It seems the best bet nowadays would be to use an _older_ Android smartphone without a data plan and keep Wifi, bluetooth, GPS, etc. turned off, and never connect it to the internet, period. To mitigate manufacturer-level access to your radios and cameras it would be advisable to buy one that supports Replicant so as to keep the modem firmware (ie the phone) separate from the rest of the system (ie the computer).
 
Old 07-02-2019, 08:14 PM   #9
scasey
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I loved my Motorola StarTac flip-phone. Small, clipped to my belt.
Had to change it out because it didn't have GPS, and that became required for E911 support.

Then I worked as contractor for a defense company that didn't allow contractors to have phones with cameras. Had a cheap flip-phone that complied. The carrier normally sold it as a pre-paid phone, so I had to jump through some hoops to get it on a post-paid account.

I said for years that a cell phone was for phone calls, and I was happy.

Then I got an iPhone. I don't know how I survived without it
 
Old 07-03-2019, 02:10 AM   #10
enorbet
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I probably should make it clear that I don't find online banking less secure than "old school", just a bit different. Most banks have extreme levels of security since if your account is at risk, all of their accounts are at risk. Also in "old school" not only is/was there a paper trail (prompting many to shred paper refuse) but we would commonly hand our card to a clerk who was privy to all our info and had a copy of our receipt with several important, and vulnerable, items of data. It may be that before the internet explosion and the increased understanding of the value of information that few understood a store's dumpster could be a gold mine and criminals instead had to result to mostly brute force.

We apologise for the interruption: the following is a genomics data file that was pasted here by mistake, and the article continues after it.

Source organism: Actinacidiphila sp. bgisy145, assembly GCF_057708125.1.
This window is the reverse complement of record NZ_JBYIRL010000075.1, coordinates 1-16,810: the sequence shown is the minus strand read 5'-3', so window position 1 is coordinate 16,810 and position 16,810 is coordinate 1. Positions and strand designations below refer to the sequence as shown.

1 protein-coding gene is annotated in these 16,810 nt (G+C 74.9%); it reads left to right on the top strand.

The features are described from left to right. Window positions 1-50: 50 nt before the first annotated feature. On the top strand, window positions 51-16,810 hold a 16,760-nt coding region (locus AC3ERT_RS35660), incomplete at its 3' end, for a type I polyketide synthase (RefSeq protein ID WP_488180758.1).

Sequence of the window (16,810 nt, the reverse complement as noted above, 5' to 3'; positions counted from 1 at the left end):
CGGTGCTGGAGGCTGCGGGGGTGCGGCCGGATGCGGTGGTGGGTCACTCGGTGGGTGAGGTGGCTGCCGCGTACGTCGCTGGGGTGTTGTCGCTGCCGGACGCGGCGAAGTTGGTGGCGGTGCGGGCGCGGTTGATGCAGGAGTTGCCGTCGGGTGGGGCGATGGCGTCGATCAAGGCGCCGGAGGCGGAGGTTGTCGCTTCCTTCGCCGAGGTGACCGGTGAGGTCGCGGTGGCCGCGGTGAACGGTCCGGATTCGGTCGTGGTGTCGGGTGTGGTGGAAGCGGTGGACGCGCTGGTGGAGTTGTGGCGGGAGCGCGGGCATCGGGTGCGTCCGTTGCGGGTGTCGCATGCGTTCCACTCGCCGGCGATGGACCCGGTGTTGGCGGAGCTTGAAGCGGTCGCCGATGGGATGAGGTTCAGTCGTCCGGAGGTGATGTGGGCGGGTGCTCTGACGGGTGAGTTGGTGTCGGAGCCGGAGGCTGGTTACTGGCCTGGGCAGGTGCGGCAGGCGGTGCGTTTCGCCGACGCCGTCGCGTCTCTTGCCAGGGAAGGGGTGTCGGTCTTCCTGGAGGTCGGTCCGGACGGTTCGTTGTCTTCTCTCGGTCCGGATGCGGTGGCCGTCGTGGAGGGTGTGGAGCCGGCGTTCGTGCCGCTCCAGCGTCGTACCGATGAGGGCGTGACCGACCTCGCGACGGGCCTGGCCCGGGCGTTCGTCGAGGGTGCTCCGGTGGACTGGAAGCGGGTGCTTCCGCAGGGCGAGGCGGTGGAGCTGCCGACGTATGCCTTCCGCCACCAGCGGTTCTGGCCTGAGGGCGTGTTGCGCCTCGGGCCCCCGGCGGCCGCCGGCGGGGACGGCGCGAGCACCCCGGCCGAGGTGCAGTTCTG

Already in this thread I'm seeing that some form of dumbphone may still exist for quite some time and from my Son who has a smartphone that is more powerful (excepting screen size) than some PCs I regularly used just 5-7 years ago. Perhaps what I need is just a better understanding of how to keep "things" separate enough to have not created a "ladder" to that window on the second floor. There are docks now, right?, by which a person can effectively connect a smartphone to a mouse/kbd and full-sized screen, no? Since I like being able to build my own PCs from as "scratch" as they can get allowing me to upgrade parts for a few years, it might be a difficult switch for me but it does have some appeal and it is possibly a solution given that it is possible to separate considerably by installing a parallel Linux on an Android phone.

These are some of the issues I am considering. Thanks again for all the input here, guys and gals. It feels interesting, informative and fun.
 
Old 07-03-2019, 04:33 PM   #11
ChuangTzu
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enorbet, I would try to have separate devices for separate purposes. There is a fairly good book: "Hiding from the Internet, eliminating personal online information" that has good tips for avoiding the "all roads lead back to one" problem that you appear to want to avoid.

PS: Actually all three of Michael's books are good.